– A real exhibition of the biggest, hugest, and cheapest stock of pure drugs, medicines, etc., just received from New York and Philadelphia, at the New Cash Drug House.
– Writing paper, envelopes, copy books, memorandums, pass books, pens, inks, etc. Those in wait of the above articles will find the finest and best assortment at the New Cash Drug House, ever exhibited in Macomb.
– Brushes of every known description, with the prices ticketed down, at the New Cash Drug House.
– Perfumes of the most exquisite odor, now issuing from the New Cash Drug House. N. B. Cinnamon drops for sale.
– Country druggists and merchants from Blandinville, Pinhook, Pennington’s Point, Chicago, and Quincy, will find it to their advantage to call at the New Cash Drug House before purchasing.
– The show cases at the New Cash Drug House are ram, cram, jam full of pretty and useful articles. Just step in and take a peek.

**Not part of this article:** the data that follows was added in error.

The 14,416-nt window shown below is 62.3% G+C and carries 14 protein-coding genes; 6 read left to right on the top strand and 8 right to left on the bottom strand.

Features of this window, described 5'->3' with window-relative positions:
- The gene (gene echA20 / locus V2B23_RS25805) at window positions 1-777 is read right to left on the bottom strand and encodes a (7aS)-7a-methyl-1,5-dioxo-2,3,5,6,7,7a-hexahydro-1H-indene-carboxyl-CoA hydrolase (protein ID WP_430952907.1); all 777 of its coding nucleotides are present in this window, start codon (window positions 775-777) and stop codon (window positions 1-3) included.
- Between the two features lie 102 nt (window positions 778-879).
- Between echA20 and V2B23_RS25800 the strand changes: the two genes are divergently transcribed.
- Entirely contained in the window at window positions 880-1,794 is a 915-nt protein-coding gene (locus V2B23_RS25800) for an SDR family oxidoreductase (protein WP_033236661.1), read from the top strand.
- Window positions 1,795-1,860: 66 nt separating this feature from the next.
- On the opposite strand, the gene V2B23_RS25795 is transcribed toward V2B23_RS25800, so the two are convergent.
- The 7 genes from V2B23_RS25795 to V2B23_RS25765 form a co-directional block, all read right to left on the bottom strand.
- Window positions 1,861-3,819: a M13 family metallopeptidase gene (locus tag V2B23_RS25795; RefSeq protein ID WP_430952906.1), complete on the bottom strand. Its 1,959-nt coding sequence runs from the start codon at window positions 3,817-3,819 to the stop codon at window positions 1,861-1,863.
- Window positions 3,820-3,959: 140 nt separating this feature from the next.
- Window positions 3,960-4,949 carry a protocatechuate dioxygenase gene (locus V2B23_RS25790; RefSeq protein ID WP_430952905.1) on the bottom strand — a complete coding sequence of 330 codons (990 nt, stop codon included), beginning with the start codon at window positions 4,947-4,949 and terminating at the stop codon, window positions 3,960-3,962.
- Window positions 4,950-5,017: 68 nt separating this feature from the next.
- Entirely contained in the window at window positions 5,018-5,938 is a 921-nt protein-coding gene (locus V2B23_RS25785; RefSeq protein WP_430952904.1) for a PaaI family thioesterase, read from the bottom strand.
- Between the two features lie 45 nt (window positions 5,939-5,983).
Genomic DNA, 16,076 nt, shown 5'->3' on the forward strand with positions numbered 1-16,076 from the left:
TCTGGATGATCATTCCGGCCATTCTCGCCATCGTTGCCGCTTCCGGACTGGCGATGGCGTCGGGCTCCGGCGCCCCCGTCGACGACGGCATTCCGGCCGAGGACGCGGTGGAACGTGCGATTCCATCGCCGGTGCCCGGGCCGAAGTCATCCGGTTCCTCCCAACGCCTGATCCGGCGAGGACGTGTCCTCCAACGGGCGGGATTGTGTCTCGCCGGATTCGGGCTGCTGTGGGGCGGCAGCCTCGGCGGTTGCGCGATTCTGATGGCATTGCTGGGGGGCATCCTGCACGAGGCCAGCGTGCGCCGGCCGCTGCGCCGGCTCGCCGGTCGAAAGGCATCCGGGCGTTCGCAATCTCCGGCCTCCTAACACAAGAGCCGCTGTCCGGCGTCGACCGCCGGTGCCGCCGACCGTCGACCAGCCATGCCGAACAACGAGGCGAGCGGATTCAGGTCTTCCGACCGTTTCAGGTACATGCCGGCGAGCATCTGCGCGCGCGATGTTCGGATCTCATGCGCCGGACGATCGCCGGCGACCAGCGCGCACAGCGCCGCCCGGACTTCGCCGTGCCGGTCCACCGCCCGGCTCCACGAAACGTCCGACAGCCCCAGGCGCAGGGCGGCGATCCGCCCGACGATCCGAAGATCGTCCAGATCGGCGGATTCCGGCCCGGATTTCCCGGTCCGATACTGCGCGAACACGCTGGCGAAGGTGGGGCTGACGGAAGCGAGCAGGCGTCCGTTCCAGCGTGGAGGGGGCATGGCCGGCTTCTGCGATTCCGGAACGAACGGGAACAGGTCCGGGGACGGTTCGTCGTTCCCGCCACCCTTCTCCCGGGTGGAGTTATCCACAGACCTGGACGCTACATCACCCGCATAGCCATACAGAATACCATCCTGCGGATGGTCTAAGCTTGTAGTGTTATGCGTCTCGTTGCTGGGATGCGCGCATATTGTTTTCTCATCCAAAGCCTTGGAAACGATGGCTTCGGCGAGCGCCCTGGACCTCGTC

– Toilet and shaving soaps till you can’t rest, at the New Cash Drug House.
– The musical world will please note the fact that the New Cash Drug House has the finest and largest assortment of violin and guitar strings ever introduced west of the mountains. Also pons, pegs, bridges, rosin, etc., for sale.
– Particular attention is given to the selection of dye stuffs, of which there can always be found at low figures, a full stock at the New Cash Drug House.
– Port-monnaies, pocket books, wallets, and ladies satchels, an endless variety, at the New Cash Drug House.